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How to Overcome Your Team’s Digital Transformation Hang-Ups

Digital transformation is by no means a small undertaking and there are bound to be naysayers. Here’s how to help folks through the most common fears.

The ultimate goal of digital transformation is to remove siloes and enhance real-time data visibility. How better to accomplish these goals than by connecting all your systems—PLM, QMS, and PIM—under one proverbial roof? 

That’s the power of product value management (PVM)

PVM is a new software category focused on maximizing the value of product portfolios with insights, collaboration, and engagement across the entire value chain. It does this by connecting ALL your product and commercialization activities in one platform.

Depending on your setup, PVM may seem daunting to implement. After all, your current product strategy may not be perfect, but it’s working just fine.

It’s the old “if it ain’t broke, don’t fix it” excuse. 

Sure, just like if a time bomb is ticking, it isn’t broken.

Your product strategy may not be broken but the surrounding market demands more than simply not broken. It demands nimble, powerful, sustainable, and efficient. It demands an up-to-the-minute reflection of customer desires. 

How to Tackle the Naysayers 

In most systems today, the connection between the product and the customer is missing. According to a poll conducted by Propel, 75% of IT leaders say their product and commercial teams don’t collaborate effectively. Moreover, our research revealed a staggering 54% of those product and commercial teams identified “technology barriers” as the limiting factor.

So what’s standing in the way of fixing things? 

Here are 4 of those most common objections to implementing a new system and why they don’t hold any weight against what’s really at stake.

Objection #1:

I know Customer is king, but my company won’t dethrone Product.”

Simply building a great product no longer drives sales the way it may have in the past.

The reason these older solutions can’t keep up is primarily because they were designed with a different market in mind, a market from 10, 20, or even 30 years ago. 

After the global lockdown forced the world to move day-to-day life to computer screens, digital fluency became the central currency in wielding market power. And unsurprisingly, the demand chain (a.k.a. the customer) is 5-10 times more ‘digitally dense’ than the supply chain (a.k.a. your average product company), according to Zero100 estimates.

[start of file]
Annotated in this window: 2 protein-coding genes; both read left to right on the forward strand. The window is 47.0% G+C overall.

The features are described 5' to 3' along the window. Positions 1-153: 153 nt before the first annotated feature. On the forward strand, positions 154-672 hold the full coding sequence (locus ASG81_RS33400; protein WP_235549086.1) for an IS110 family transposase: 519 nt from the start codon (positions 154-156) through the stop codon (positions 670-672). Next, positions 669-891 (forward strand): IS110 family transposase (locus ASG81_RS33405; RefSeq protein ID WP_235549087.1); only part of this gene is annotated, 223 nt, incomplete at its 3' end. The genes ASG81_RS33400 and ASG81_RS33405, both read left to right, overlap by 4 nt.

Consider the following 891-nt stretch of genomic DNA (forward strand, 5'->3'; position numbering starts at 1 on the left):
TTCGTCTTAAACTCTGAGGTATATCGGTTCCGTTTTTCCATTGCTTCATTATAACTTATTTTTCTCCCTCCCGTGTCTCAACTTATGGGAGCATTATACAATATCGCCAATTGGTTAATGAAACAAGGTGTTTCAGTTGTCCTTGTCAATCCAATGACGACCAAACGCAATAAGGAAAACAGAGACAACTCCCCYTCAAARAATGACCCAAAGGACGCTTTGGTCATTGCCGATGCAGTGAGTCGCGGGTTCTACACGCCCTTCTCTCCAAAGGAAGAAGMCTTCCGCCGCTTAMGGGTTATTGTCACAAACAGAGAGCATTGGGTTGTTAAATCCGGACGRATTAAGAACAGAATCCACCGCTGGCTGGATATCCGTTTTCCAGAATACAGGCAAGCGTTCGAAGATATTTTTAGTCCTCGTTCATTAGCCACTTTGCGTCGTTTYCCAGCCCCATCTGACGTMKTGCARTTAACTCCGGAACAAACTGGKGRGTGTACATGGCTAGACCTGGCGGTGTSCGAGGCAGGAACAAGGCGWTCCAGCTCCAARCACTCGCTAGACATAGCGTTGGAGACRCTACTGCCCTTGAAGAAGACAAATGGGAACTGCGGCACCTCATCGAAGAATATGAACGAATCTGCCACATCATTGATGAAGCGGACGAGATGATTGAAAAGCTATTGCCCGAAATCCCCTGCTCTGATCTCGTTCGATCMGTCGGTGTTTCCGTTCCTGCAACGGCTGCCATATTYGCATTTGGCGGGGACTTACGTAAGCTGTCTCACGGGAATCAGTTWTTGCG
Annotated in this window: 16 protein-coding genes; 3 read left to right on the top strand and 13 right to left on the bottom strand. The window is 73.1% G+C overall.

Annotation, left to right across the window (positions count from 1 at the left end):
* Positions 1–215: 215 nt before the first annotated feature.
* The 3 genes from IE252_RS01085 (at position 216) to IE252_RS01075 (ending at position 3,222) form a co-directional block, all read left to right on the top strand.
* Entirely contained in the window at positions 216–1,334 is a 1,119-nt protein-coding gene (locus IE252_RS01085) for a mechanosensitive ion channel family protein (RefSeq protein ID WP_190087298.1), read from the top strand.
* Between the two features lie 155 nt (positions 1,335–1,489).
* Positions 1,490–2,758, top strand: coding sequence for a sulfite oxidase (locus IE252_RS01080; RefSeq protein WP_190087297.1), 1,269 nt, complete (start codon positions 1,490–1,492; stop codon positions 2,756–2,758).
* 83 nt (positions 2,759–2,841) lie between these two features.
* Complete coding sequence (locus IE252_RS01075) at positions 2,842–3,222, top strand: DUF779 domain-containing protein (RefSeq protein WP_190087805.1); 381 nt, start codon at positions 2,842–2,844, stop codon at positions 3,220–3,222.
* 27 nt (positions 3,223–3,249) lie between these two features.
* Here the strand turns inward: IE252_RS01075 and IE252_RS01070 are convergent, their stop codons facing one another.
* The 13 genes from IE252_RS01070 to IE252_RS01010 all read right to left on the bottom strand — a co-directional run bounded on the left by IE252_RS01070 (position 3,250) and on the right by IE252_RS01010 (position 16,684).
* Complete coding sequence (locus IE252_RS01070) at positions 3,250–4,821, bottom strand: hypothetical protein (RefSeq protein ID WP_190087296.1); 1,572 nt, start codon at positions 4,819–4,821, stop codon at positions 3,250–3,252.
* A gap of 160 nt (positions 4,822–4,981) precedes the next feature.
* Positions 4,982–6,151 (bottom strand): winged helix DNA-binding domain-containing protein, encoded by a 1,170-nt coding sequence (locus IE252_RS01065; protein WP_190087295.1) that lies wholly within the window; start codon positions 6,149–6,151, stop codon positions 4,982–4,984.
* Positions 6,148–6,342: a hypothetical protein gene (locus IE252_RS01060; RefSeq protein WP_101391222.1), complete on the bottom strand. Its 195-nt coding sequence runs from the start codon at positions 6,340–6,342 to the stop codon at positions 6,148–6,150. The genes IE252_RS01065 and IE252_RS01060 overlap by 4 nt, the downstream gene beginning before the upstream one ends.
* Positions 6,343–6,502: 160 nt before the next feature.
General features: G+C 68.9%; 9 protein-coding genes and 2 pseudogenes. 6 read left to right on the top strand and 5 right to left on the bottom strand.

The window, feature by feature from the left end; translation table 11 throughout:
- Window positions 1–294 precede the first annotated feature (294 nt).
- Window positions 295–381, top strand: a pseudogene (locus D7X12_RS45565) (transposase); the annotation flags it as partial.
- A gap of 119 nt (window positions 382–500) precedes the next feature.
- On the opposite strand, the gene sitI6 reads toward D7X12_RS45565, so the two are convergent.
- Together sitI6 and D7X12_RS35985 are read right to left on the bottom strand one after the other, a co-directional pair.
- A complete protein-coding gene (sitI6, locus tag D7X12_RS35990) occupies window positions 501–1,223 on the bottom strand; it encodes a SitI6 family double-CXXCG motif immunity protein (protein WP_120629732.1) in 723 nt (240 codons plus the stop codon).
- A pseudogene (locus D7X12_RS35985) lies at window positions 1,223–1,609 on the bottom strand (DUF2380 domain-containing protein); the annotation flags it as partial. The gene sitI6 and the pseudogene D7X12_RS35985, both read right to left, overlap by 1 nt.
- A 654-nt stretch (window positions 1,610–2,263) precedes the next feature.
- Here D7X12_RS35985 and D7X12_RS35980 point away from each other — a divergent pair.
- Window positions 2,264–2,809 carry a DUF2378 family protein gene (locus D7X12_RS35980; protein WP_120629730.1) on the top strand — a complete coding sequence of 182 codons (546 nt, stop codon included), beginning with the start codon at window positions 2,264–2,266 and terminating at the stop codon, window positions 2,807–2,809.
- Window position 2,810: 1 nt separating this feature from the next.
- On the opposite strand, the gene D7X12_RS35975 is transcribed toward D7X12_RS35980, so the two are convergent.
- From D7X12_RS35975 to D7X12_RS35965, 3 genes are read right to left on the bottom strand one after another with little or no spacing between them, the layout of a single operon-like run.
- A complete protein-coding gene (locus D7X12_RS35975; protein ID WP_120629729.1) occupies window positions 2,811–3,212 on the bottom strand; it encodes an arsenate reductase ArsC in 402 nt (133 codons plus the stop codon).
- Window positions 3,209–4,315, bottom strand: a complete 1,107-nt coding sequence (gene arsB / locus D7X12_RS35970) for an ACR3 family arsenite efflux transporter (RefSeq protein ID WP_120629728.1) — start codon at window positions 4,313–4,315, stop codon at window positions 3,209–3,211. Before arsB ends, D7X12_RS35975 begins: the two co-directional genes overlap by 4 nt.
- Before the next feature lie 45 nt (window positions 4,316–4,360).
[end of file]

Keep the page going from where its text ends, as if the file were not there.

This tells us customers can change faster than supply chains, and product teams are likely struggling to match the momentum.

That’s why PVM is not about dethroning product teams, it's about empowering them.

Armed with insights from customers to build the products they want, the product team can build a better product with higher quality. And by working in tandem with sales and marketing, product and engineering teams can get their products to market faster. 

Objection #2

“I’m used to my clunky platform. It’s not perfect, but I make it work.”

Nowadays, it’s not just on-premise systems that look like dinosaurs. Some cloud solutions, including many of the traditional product lifecycle management (PLM) offerings, leave a lot to be desired. 

Chances are you probably already know how difficult it is to accomplish what the current customer-led market demands with slow, disconnected PLM systems.

But you’re also comfortable. 

The longer you hold on to a lagging system unfit for today’s market, the bigger your product value gap will grow. A gap not only between you and your customer but between you and your business growth.

You know you shouldn’t have to update five different adhoc Google Sheets every time a change order is approved, or email your supplier the same attachment, or switch back and forth from three different Excel spreadsheets.

And with every instance that these slow, manual, error-prone processes break down, the product’s value degrades that much more and it ultimately costs sales.

…But change is hard. 

The thing to keep in mind is change will be even harder when that change consists of your company being hobbled by a swift shift in demand.

The truth is the modern demand chain would be unrecognizable to the creators of legacy product solutions, which is why long-time customers of these companies will inevitably fall behind. 

They cannot make the leap across the widening digital gap, because their platforms can only address specific linear problems—and provide siloed solutions rather than a whole product perspective.

The longer you hold on to a lagging system unfit for today’s market, the bigger your product value gap will grow. A gap not only between you and your customer but between you and your business growth.